CCS Insight predicted mobile phone sales in 2019 will be limited to 1.8 billion units, a year-on-year drop of 3 per cent, in its latest forecast.
The woe stems from issues including lengthening replacement cycles, weakness in China’s economy, and macroeconomic and political uncertainty in other major markets. The company noted high prices for flagship devices prove unpalatable to some consumers, and users are keeping mobile phones longer and considering second-hand devices.
CCS Insight said it had expected sales to reach 2 billion units annually by 2022, but a new five-year outlook trims this to 1.9 billion until 2023.
Marina Koytcheva, VP of forecasting, said: “Yearly sales of 2 billion mobile phones seemed so close just a few years ago, but might become a distant dream for the industry.”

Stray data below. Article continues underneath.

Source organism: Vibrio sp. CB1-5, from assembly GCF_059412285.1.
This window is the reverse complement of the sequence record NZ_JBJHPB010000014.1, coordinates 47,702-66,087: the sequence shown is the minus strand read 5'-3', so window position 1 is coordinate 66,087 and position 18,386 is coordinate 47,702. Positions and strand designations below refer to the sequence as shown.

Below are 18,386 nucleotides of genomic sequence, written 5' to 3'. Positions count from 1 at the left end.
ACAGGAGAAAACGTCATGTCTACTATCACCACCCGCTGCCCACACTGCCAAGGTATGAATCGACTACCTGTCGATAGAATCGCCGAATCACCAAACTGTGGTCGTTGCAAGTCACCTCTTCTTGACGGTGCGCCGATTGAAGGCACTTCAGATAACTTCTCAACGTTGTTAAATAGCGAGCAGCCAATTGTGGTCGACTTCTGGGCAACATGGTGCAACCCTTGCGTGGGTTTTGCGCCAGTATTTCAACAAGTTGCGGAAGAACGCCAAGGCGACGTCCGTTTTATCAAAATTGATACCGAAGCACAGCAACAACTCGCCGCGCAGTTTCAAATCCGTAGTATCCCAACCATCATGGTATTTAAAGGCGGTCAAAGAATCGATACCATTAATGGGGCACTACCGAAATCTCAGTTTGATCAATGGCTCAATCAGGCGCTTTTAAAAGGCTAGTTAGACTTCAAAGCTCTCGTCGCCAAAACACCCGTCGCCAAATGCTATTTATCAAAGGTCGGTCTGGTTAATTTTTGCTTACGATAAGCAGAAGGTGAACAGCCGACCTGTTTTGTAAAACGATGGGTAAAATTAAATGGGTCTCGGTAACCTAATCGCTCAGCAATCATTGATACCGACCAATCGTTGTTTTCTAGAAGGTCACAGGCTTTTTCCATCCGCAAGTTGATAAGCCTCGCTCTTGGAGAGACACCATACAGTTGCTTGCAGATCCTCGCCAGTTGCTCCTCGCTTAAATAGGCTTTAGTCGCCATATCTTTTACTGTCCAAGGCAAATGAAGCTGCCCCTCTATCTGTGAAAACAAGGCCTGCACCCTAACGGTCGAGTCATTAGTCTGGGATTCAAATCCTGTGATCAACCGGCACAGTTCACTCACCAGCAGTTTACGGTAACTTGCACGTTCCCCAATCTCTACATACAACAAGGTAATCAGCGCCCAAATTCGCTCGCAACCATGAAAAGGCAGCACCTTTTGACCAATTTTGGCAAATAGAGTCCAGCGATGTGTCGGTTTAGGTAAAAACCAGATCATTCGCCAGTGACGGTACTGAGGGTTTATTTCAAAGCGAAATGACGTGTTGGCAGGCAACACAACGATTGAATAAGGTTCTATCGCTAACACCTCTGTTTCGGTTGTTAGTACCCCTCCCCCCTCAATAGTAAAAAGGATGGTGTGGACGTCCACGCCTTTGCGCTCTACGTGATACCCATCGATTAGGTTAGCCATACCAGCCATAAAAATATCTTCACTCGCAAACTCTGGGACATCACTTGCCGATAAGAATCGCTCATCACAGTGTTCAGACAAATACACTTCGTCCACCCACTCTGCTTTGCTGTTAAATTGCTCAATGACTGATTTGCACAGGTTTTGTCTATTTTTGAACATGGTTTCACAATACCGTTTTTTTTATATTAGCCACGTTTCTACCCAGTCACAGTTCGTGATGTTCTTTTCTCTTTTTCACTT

The company downgraded its expectations in almost every market, including India, where it expects more than 320 million phones to be sold in 2019. This is an increase of just 5 per cent year-on-year, taking into account a “disturbance in online retail in February” and a generally cautious mood ahead of an imminent general election.
In key Western European markets, some 35 per cent of consumers intend to keep their current phone longer than their previous one, and CCS Insight also said it believes similar dynamics are having an effect in the US, where sales are forecast to drop 9 per cent this year.
With regard to a potential driver for the mobile device market, the arrival of 5G, CCS Insight expects 5G phones to “get off to a slower start than previously anticipated”, before moving to an encouraging growth trajectory from 2020 and beyond.
It expects 220 million 5G phones will be sold in 2020, rising to 930 million in 2023, accounting for almost half of all mobile phone sales.